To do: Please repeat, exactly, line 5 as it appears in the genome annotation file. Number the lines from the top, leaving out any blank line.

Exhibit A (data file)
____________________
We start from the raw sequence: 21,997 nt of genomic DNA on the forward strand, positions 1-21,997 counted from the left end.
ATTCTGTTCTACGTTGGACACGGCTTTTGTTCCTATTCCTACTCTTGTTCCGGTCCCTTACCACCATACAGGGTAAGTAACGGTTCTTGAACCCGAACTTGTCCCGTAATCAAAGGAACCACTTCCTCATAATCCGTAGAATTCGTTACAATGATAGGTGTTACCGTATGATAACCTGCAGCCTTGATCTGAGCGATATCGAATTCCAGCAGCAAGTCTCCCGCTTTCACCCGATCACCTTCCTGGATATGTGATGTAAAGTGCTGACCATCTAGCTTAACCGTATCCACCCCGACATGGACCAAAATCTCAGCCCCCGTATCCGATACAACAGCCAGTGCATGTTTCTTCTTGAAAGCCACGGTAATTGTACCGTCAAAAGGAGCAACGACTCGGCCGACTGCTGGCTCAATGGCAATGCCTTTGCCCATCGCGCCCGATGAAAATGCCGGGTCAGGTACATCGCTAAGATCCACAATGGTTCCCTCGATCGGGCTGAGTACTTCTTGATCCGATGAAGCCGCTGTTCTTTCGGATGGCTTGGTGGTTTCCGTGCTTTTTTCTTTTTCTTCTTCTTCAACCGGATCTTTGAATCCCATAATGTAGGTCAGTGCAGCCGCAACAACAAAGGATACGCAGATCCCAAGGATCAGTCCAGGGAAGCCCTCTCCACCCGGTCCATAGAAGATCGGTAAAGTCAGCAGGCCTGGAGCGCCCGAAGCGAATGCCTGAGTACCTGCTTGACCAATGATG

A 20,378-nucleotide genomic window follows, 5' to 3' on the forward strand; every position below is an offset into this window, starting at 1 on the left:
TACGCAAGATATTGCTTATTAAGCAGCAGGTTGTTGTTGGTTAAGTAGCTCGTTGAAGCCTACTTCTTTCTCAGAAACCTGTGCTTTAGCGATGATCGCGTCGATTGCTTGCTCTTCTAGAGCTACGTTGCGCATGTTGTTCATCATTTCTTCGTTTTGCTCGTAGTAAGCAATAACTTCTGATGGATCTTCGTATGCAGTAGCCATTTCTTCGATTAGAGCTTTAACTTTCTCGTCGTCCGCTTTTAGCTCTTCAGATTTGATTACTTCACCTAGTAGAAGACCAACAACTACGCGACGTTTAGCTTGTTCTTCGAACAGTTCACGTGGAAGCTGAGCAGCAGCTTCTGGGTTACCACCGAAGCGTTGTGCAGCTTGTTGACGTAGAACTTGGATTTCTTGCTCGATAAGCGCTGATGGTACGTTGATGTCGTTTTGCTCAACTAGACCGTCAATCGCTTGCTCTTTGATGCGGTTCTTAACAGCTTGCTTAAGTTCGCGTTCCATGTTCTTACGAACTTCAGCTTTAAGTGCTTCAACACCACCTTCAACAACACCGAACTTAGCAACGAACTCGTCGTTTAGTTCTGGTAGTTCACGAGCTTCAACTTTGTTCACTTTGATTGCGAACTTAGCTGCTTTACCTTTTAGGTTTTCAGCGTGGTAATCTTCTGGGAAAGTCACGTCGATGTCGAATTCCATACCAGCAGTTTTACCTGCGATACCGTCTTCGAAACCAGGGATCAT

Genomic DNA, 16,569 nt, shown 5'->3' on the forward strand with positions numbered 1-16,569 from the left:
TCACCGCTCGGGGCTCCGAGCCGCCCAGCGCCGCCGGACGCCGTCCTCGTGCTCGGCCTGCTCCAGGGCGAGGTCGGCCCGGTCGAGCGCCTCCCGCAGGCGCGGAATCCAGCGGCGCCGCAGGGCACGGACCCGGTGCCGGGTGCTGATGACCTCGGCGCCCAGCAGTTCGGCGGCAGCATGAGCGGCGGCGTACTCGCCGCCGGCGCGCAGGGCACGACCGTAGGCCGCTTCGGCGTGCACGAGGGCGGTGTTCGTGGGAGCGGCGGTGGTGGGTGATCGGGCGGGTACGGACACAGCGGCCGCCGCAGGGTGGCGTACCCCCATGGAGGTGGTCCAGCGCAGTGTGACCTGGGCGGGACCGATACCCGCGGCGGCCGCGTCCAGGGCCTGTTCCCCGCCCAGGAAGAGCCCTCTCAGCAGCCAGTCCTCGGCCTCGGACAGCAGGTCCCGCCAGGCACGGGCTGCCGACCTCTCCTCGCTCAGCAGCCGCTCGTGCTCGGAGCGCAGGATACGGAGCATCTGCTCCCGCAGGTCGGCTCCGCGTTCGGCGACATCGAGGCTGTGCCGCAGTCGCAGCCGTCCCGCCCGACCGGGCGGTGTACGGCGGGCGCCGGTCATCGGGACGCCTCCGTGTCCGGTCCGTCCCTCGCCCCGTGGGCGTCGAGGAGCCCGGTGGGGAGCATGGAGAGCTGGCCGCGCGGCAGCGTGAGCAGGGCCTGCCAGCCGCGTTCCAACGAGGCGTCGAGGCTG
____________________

Genomic DNA, 16,569 nt, shown 5'->3' on the forward strand with positions numbered 1-16,569 from the left: